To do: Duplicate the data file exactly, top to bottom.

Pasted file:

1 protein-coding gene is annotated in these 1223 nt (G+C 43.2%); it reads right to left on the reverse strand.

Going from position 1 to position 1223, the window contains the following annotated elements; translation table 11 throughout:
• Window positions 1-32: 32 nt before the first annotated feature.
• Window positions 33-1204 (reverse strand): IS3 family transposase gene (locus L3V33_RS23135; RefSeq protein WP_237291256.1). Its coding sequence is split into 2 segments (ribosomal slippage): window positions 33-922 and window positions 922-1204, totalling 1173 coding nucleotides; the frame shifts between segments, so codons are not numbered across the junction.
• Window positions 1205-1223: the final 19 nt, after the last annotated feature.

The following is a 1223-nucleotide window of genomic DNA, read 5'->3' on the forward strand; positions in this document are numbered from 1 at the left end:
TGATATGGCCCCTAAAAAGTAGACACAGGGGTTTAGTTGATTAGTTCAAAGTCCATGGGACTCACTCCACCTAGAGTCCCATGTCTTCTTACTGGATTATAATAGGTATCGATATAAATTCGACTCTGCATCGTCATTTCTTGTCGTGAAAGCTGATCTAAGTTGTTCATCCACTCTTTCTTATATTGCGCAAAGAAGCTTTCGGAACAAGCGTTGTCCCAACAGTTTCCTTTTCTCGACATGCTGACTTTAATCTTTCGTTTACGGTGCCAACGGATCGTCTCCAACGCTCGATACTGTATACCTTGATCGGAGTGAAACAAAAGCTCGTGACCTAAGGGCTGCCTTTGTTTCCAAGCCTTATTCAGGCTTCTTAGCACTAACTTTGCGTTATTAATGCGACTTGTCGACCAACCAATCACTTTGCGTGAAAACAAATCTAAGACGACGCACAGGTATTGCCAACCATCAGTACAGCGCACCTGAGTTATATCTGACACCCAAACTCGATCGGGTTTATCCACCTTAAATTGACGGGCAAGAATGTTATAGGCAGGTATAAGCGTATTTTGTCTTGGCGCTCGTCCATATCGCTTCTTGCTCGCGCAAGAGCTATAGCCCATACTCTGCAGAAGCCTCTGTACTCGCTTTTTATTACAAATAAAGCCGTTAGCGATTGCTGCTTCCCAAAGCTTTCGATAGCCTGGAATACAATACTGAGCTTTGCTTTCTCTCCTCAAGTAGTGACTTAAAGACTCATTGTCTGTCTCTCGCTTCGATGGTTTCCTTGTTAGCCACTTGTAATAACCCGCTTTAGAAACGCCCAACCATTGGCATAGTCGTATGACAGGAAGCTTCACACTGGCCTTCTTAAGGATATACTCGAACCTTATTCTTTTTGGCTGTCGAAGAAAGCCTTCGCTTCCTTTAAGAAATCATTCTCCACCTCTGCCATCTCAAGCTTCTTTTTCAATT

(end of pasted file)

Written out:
1 protein-coding gene is annotated in these 1223 nt (G+C 43.2%); it reads right to left on the reverse strand.

Going from position 1 to position 1223, the window contains the following annotated elements; translation table 11 throughout:
• Window positions 1-32: 32 nt before the first annotated feature.
• Window positions 33-1204 (reverse strand): IS3 family transposase gene (locus L3V33_RS23135; RefSeq protein WP_237291256.1). Its coding sequence is split into 2 segments (ribosomal slippage): window positions 33-922 and window positions 922-1204, totalling 1173 coding nucleotides; the frame shifts between segments, so codons are not numbered across the junction.
• Window positions 1205-1223: the final 19 nt, after the last annotated feature.

The following is a 1223-nucleotide window of genomic DNA, read 5'->3' on the forward strand; positions in this document are numbered from 1 at the left end:
TGATATGGCCCCTAAAAAGTAGACACAGGGGTTTAGTTGATTAGTTCAAAGTCCATGGGACTCACTCCACCTAGAGTCCCATGTCTTCTTACTGGATTATAATAGGTATCGATATAAATTCGACTCTGCATCGTCATTTCTTGTCGTGAAAGCTGATCTAAGTTGTTCATCCACTCTTTCTTATATTGCGCAAAGAAGCTTTCGGAACAAGCGTTGTCCCAACAGTTTCCTTTTCTCGACATGCTGACTTTAATCTTTCGTTTACGGTGCCAACGGATCGTCTCCAACGCTCGATACTGTATACCTTGATCGGAGTGAAACAAAAGCTCGTGACCTAAGGGCTGCCTTTGTTTCCAAGCCTTATTCAGGCTTCTTAGCACTAACTTTGCGTTATTAATGCGACTTGTCGACCAACCAATCACTTTGCGTGAAAACAAATCTAAGACGACGCACAGGTATTGCCAACCATCAGTACAGCGCACCTGAGTTATATCTGACACCCAAACTCGATCGGGTTTATCCACCTTAAATTGACGGGCAAGAATGTTATAGGCAGGTATAAGCGTATTTTGTCTTGGCGCTCGTCCATATCGCTTCTTGCTCGCGCAAGAGCTATAGCCCATACTCTGCAGAAGCCTCTGTACTCGCTTTTTATTACAAATAAAGCCGTTAGCGATTGCTGCTTCCCAAAGCTTTCGATAGCCTGGAATACAATACTGAGCTTTGCTTTCTCTCCTCAAGTAGTGACTTAAAGACTCATTGTCTGTCTCTCGCTTCGATGGTTTCCTTGTTAGCCACTTGTAATAACCCGCTTTAGAAACGCCCAACCATTGGCATAGTCGTATGACAGGAAGCTTCACACTGGCCTTCTTAAGGATATACTCGAACCTTATTCTTTTTGGCTGTCGAAGAAAGCCTTCGCTTCCTTTAAGAAATCATTCTCCACCTCTGCCATCTCAAGCTTCTTTTTCAATT